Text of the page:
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January 5, 1947 |
The Hague, Netherlands
|Residence||New York City|
|Alma mater||University of Notre Dame|
|Known for||Studies of globalization, world cities, and international migration|
|Institutions||Columbia University; London School of Economics|
|Thesis||Non-dominant ethnic populations as a possible component of the U.S. political economy: the case of Blacks and Chicanos (1974)|
Saskia Sassen (born January 5, 1947) is a Dutch-American sociologist noted for her analyses of globalization and international human migration. She is Robert S. Lynd Professor of Sociology at Columbia University and Centennial visiting Professor at the London School of Economics. Sassen coined the term global city.
Sassen was born in The Hague, Netherlands in 1947. In 1948 Sassen's parents, Willem Sassen and Miep van der Voort, moved to Argentina and the family lived in Buenos Aires. Her father was a Dutch collaborator with the Nazis, a Nazi journalist and a member of the Waffen-SS. In the 1950s Willem Sassen was close to Adolf Eichmann when both were living in Argentina and she recalls him visiting her childhood home. Saskia Sassen also spent part of her youth in Italy and says she was "brought up in five languages."
From 1966, Sassen spent a year each at the Université de Poitiers, France, the Università degli Studi di Roma, and the University of Buenos Aires, for studies in philosophy and political science. From 1969, Sassen studied sociology and economics at the University of Notre Dame, Indiana, where she obtained a M.A. in 1971 and a Ph.D. degree in 1974. She also received a master's degree in philosophy from the University of Poitiers in 1974.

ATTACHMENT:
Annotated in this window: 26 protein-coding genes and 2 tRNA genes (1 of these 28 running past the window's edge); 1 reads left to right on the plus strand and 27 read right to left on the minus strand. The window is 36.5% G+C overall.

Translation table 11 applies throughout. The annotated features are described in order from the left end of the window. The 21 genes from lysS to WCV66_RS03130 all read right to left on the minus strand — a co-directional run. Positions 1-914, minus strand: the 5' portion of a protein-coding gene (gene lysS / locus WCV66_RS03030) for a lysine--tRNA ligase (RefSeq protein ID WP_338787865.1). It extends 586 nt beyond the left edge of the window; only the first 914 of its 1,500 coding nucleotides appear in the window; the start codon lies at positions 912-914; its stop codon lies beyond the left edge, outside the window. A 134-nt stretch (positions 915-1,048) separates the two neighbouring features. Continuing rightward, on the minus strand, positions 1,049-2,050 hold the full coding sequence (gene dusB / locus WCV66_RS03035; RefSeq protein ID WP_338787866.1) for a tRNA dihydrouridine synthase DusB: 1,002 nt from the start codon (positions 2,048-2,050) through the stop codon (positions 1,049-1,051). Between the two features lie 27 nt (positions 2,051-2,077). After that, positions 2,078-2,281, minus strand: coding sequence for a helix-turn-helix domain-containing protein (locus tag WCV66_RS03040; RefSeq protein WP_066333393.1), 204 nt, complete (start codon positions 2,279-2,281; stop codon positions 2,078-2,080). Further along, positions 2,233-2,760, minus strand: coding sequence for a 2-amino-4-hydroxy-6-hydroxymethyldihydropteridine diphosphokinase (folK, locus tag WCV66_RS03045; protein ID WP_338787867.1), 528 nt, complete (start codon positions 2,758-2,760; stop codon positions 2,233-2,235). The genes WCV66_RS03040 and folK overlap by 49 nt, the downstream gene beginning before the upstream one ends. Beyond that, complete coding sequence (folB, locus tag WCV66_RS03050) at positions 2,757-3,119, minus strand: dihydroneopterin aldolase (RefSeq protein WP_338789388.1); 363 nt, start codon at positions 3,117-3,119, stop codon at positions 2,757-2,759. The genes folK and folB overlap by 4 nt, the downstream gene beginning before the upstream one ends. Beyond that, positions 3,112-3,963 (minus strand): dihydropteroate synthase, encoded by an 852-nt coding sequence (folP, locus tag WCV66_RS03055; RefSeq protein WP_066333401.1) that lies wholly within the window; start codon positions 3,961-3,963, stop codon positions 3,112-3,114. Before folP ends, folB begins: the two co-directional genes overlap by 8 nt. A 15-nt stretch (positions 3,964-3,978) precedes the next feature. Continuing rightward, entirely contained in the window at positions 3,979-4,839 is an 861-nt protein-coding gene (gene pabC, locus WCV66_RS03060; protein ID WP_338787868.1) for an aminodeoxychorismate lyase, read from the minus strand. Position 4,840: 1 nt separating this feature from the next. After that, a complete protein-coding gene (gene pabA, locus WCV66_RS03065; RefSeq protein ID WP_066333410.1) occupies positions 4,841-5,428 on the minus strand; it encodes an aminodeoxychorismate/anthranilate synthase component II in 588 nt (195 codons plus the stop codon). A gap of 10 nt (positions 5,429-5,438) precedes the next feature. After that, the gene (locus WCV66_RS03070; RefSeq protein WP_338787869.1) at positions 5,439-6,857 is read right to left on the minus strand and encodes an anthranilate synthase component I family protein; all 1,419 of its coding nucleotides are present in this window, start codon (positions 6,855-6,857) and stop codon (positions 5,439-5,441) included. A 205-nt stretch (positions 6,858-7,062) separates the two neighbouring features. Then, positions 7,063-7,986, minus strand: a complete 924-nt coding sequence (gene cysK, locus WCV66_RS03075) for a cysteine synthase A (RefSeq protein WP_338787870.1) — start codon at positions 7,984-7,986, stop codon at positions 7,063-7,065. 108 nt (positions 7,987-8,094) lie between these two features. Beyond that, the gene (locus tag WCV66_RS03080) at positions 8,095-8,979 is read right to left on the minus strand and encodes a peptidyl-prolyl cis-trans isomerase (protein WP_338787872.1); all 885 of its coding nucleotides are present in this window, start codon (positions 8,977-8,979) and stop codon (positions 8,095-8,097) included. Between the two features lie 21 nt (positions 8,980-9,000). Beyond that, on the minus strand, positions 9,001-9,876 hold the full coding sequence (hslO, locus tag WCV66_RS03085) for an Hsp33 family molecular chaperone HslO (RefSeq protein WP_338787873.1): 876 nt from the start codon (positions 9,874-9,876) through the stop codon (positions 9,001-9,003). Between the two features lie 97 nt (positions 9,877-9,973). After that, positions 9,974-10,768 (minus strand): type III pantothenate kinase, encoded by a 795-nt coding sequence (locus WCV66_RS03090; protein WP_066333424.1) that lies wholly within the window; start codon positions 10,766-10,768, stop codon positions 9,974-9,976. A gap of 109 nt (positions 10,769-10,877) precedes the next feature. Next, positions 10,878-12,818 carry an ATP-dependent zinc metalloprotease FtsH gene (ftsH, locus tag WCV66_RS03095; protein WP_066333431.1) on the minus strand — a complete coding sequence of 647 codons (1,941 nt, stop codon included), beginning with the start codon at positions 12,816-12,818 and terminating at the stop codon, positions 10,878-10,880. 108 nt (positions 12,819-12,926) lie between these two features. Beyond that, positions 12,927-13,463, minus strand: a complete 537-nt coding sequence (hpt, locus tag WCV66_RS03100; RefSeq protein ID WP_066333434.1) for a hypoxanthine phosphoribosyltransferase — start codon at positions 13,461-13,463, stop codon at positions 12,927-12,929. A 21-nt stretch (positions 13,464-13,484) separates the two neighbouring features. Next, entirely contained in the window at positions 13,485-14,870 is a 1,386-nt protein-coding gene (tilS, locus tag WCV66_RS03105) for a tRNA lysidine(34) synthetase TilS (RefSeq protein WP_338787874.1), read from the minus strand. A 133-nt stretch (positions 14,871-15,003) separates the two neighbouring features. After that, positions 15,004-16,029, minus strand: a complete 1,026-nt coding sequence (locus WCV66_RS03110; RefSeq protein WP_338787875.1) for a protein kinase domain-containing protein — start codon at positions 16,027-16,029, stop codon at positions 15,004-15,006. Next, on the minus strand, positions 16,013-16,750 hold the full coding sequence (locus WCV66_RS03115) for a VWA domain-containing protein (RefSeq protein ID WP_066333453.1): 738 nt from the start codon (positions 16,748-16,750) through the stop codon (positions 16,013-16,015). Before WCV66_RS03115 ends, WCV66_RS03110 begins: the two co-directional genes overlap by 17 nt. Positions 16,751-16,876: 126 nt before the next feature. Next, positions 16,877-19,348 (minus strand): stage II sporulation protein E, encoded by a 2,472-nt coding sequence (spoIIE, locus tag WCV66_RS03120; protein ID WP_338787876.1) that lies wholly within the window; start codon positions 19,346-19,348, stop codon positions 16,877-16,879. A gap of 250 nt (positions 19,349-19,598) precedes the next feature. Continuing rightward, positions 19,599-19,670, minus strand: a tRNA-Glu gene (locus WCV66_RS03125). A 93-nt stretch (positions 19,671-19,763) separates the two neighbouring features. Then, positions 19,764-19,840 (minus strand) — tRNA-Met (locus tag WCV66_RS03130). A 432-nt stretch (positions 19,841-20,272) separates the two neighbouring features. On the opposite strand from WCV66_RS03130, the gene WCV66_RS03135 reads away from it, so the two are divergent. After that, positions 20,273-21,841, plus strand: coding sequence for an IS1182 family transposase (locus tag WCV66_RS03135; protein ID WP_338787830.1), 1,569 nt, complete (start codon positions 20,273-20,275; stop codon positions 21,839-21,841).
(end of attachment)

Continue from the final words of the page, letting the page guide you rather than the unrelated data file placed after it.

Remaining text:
After being a post-doctoral fellow at the Center for International Affairs at Harvard University, Sassen held various academic positions in and outside the USA, such as the Ralph Lewis Professor of Sociology at the University of Chicago. She is currently Robert S. Lynd Professor of Sociology at Columbia University and Centennial Visiting Professor of Political Economy in the Department of Sociology at the London School of Economics.
During the 1980s and 1990s, Sassen emerged as a prolific author in urban sociology. She studied the impacts of globalisation such as economic restructuring, and how the movements of labour and capital influence urban life. She also studied the influence of communication technology on governance. Sassen observed how nation states begin to lose power to control these developments, and she studied increasing general transnationalism, including transnational human migration. She identified and described the phenomenon of the global city. Her 1991 book bearing this title made her a widely quoted author on globalisation. An updated edition of her book was published in 2001. In the early 2000s, Sassen focused on immigration and globalization, with her "denationalization" and "transnationalism" projects (see Bibliography and External Links, below). Her books have been translated into 21 languages.
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